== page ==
No less than Alan Moore acknowledged (albeit derisively) that this was one of the first nuances of characterization that comic book superheroes received, and that Stan Lee pioneered it: “Stan Lee had this huge breakthrough of two-dimensional characters. So, they dress up in costumes and do good, but they’ve got a bad heart. Or a bad leg. I actually did think for a long while that having a bad leg was an actual character trait” (Chain Reaction Interview Transcript, 2005).

But of course, the concept goes even further back than Stan Lee. In the Golden Age, Mac Raboy’s character Captain Marvel, Jr. powered down to become Freddy Freeman, a boy who used a crutch. And as Stan Lee himself once put it, “Achilles, without his heel, you wouldn’t even know his name today” (Stan Lee: From Marvel Comics Genius to Purveyor of Wonder with POW! Entertainment…The Exclusive PR.com Interview, 2006).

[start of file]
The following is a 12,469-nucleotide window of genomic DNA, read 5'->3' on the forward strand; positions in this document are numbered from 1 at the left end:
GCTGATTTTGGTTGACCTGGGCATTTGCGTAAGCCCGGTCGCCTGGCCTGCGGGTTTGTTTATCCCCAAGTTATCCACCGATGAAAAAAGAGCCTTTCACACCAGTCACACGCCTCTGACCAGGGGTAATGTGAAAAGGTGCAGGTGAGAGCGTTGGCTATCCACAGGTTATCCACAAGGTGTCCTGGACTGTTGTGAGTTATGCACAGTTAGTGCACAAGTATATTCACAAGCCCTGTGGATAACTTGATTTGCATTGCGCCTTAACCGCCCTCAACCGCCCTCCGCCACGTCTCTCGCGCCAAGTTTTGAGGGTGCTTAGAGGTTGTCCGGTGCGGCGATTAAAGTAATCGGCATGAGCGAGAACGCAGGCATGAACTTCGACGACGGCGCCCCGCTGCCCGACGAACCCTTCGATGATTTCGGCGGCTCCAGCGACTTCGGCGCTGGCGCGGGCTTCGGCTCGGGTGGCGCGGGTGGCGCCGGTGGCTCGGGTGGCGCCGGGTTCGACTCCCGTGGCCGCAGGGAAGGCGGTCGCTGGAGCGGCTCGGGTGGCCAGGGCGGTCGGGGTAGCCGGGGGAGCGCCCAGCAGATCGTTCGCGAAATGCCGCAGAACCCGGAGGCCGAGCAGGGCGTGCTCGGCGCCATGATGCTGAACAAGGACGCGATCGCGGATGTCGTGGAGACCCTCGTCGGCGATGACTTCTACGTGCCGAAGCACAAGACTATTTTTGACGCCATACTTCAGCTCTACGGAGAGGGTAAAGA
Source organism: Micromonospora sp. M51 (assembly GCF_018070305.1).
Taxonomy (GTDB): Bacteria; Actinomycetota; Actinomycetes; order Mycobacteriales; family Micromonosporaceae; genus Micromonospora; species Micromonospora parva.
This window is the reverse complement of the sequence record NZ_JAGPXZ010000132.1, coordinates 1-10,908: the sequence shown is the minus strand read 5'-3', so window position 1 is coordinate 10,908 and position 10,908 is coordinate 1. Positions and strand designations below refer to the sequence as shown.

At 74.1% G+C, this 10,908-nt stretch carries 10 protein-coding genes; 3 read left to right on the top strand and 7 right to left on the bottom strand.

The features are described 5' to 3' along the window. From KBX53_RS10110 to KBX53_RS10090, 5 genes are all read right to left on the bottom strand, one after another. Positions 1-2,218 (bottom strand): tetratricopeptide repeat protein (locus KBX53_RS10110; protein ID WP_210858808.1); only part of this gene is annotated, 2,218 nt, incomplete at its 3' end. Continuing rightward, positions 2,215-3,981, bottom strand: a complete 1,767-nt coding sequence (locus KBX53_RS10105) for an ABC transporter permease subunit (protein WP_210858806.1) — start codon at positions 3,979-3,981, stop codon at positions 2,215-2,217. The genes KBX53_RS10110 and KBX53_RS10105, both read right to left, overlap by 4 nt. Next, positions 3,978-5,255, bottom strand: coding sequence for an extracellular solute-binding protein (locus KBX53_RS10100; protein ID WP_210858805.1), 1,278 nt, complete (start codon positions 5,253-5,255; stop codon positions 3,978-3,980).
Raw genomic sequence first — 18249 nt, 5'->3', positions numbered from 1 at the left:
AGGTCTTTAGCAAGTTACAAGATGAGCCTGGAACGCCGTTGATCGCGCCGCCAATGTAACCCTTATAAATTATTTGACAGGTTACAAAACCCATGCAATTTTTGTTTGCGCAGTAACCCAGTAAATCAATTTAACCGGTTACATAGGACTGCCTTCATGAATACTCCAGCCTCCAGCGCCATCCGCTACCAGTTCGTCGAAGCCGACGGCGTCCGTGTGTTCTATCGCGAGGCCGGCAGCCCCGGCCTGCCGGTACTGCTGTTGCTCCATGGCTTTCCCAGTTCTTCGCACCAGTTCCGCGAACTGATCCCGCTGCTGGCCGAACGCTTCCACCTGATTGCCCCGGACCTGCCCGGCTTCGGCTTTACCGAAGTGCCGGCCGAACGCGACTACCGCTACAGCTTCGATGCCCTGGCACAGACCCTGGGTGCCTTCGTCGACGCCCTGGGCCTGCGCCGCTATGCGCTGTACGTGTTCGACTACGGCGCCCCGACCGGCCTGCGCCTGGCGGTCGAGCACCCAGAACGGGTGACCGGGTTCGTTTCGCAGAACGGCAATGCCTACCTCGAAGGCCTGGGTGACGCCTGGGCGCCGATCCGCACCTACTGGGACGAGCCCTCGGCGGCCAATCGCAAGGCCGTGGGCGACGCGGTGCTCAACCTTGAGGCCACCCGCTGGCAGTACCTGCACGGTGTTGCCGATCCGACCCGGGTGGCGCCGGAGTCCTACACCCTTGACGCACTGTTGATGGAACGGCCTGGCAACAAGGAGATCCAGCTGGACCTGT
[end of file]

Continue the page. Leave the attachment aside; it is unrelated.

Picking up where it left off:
Fresh as Mary Maxwell feels as a new interpretation of the Flash legacy, she is just the latest expression of a sentiment as old as comic book superheroes, and then some. But though the message may not be new, it’s always important. Characters like Mary Maxwell remind us that achievement really can come at a cost. That the most we can do is not what we can do at all times, nor should we expect it to be. That our accomplishments are great no matter how much they take from us, and that we are not just the times when we could not do something. We are also the great things we do when we can, and something even more special: the individuals created by the totality of our experiences.

 


Casey Bohn is a writer and illustrator from Nashville, Tennessee. She has written for Broadly, The Mary Sue, and Birth.Movies.Death, and published comics through Charles Forsman’s Oily imprint.